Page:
“Are you worried about global warming?” asked Gerry. The sun was approaching the horizon and the whole world seemed daubed in red. Behind him the Berg glowed pink.
“You do realise it’s minus fifteen?”
“You know what I mean. Climate change.”
“I don’t think so,” said the Berg. “I’ve been around a long time… but before I was me I must have been snow and before that, water. If I melt I’ll just be water again.”
“That’s very philosophical of you.”
“I can feel it happening sometimes.”
Gerry looked at the enormous mass of ice looming over the boat. “What? Melting?”
“Maybe… You know water is just H2O. Well, H2O is a funny old molecule.”
“You’re in a funny old mood. What do you mean?”
“Maybe it’s the sunset… “
Gerry snorted. “You were telling me about H2O.”
“Well there’s an oxygen atom, and two hydrogens, and they stick together because the hydrogens each share an electron with the oxygen – a covalent bond. They stick on like the ears on a Mickey Mouse hat. But the ears are a bit askew, and so the electrical charges are also a bit askew, so one end of the molecule is electrically positive and the other is negative. This means that each water molecule is attracted to those around it and they bond together with what are called hydrogen bonds. They’re not separate, but stick together in a giant cluster, a gel.”
“I think I’ve read this somewhere. More like one big molecule?”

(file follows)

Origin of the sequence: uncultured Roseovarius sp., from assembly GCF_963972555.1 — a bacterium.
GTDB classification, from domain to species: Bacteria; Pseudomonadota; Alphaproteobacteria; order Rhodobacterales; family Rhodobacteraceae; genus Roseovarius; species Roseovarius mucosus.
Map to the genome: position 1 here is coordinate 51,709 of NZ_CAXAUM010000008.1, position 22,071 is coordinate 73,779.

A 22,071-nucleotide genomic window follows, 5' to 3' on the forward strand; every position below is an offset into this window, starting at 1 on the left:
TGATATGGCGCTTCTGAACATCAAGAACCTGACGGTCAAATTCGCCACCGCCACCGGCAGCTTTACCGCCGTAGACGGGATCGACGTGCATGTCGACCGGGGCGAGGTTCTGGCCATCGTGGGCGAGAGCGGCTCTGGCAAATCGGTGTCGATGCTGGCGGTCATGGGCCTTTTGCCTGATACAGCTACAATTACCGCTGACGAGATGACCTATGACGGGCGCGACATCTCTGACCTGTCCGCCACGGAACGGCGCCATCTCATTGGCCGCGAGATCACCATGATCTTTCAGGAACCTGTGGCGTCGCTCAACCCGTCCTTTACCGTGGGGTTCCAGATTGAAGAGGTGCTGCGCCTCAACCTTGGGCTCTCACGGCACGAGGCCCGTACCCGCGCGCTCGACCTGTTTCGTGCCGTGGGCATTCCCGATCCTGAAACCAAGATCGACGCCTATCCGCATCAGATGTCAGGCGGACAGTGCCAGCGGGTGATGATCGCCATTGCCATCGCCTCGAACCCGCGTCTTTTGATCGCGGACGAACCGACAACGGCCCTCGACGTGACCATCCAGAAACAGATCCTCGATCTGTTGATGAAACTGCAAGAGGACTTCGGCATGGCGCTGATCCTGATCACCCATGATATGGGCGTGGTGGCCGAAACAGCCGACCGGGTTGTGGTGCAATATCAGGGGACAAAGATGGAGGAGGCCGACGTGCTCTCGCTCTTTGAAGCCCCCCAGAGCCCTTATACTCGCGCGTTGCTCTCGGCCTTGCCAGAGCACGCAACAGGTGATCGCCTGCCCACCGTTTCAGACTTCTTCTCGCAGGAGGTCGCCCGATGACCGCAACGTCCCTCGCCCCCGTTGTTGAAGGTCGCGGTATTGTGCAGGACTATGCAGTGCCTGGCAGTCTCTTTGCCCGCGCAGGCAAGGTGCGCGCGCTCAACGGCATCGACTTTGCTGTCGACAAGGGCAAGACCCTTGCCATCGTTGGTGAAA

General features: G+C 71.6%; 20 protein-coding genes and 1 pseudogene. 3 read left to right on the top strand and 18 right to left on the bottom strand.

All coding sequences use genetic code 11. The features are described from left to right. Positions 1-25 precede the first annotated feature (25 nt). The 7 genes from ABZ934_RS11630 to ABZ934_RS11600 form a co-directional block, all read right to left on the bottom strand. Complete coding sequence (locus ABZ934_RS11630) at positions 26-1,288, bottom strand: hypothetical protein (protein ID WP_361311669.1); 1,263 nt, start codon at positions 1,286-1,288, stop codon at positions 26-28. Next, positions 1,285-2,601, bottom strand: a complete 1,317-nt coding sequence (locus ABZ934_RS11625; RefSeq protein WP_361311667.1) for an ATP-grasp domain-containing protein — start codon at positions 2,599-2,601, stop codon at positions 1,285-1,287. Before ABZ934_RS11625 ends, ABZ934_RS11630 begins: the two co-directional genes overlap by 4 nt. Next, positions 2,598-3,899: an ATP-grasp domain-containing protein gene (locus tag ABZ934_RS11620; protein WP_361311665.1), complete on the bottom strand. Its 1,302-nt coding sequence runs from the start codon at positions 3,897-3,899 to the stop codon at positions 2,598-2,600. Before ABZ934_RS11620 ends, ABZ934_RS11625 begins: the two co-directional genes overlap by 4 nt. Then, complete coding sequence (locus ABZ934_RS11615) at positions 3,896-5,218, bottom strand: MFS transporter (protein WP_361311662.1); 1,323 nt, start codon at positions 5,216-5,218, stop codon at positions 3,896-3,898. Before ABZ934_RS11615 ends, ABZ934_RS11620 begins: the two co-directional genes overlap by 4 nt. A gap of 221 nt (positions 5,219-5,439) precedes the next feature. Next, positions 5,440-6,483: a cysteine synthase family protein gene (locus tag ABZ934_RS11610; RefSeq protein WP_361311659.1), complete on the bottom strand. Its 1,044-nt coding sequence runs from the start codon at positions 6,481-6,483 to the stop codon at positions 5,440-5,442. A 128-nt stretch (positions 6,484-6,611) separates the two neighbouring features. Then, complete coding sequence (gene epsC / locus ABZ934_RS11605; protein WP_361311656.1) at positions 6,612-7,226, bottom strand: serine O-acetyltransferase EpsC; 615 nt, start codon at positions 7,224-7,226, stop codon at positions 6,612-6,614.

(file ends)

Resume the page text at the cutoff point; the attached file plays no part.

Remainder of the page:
“Sort of, but the bonds break and reform very quickly – under 200 femtoseconds. Anyway, all this means water has some odd properties – a very high boiling point for its weight, high surface tension… it’s why I float!”
The colour had drained from the sea and from the sky while the Berg talked. A cold wind made the suddenly slate sea break into chop. The hollow sound echoed up from where it slapped against the hull.
“That’s what I feel sometimes,” said the Berg. “The hydrogen bonds inside me are locked down, but on my surface, where I touch the water and the air, they’re fizzing away, spreading me out… ‘oceanic boundlessness’ as Freud might’ve said.”
Gerry regarded the Berg with sadness. “I’m sorry we’re melting you, we’re horrible sometimes.”
The Berg groaned and cracked like a gunshot. The water all around shivered.
“Ha! That’s very polite of you. I’ll last a bit longer yet though. My hydrogen bonds are very stable. It takes the same amount of energy to warm me from -160°C up to 0°C as it does to melt me.”
A silence fell between them. The sun was long gone. Hard, brilliant stars were appearing overhead. Gerry couldn’t feel his toes any more.
“You know,” said the Berg eventually, “you’re looking much healthier than you have been.”
“I’ve been eating O’Neill.”
“When the lifeboat capsized his was the only body I could fish out. He’s been frozen down in the hold ever since.”
“Hmmm. What does he taste like?”
“I’ve got nothing to cook him with. Frozen, hairy, greasy, horrific pork? I don’t know. I can taste him in my mouth all the time but I’m trying not to think about it.”
“Sorry. I suppose it’s a bit like me and the water.”
“Just shut up, ok?”